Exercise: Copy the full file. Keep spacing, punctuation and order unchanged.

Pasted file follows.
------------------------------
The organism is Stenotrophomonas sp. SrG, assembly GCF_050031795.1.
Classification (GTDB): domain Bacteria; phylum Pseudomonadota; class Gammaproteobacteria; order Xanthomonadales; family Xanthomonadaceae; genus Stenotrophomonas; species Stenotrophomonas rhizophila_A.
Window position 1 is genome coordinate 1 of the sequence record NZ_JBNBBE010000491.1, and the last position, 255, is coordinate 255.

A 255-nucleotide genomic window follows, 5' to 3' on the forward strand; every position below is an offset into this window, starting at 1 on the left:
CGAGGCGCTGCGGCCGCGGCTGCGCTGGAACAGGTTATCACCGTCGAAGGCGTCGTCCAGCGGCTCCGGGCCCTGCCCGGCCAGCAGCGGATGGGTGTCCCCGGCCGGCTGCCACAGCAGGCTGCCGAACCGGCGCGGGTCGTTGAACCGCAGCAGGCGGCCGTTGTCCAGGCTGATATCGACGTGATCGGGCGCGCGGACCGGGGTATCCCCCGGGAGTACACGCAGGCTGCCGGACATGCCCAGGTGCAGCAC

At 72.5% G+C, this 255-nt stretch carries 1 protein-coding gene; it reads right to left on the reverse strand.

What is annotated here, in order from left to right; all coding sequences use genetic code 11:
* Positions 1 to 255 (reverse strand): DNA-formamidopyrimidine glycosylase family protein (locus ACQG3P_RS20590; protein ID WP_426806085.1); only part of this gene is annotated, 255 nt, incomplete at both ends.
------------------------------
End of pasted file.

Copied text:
The organism is Stenotrophomonas sp. SrG, assembly GCF_050031795.1.
Classification (GTDB): domain Bacteria; phylum Pseudomonadota; class Gammaproteobacteria; order Xanthomonadales; family Xanthomonadaceae; genus Stenotrophomonas; species Stenotrophomonas rhizophila_A.
Window position 1 is genome coordinate 1 of the sequence record NZ_JBNBBE010000491.1, and the last position, 255, is coordinate 255.

A 255-nucleotide genomic window follows, 5' to 3' on the forward strand; every position below is an offset into this window, starting at 1 on the left:
CGAGGCGCTGCGGCCGCGGCTGCGCTGGAACAGGTTATCACCGTCGAAGGCGTCGTCCAGCGGCTCCGGGCCCTGCCCGGCCAGCAGCGGATGGGTGTCCCCGGCCGGCTGCCACAGCAGGCTGCCGAACCGGCGCGGGTCGTTGAACCGCAGCAGGCGGCCGTTGTCCAGGCTGATATCGACGTGATCGGGCGCGCGGACCGGGGTATCCCCCGGGAGTACACGCAGGCTGCCGGACATGCCCAGGTGCAGCAC

At 72.5% G+C, this 255-nt stretch carries 1 protein-coding gene; it reads right to left on the reverse strand.

What is annotated here, in order from left to right; all coding sequences use genetic code 11:
* Positions 1 to 255 (reverse strand): DNA-formamidopyrimidine glycosylase family protein (locus ACQG3P_RS20590; protein ID WP_426806085.1); only part of this gene is annotated, 255 nt, incomplete at both ends.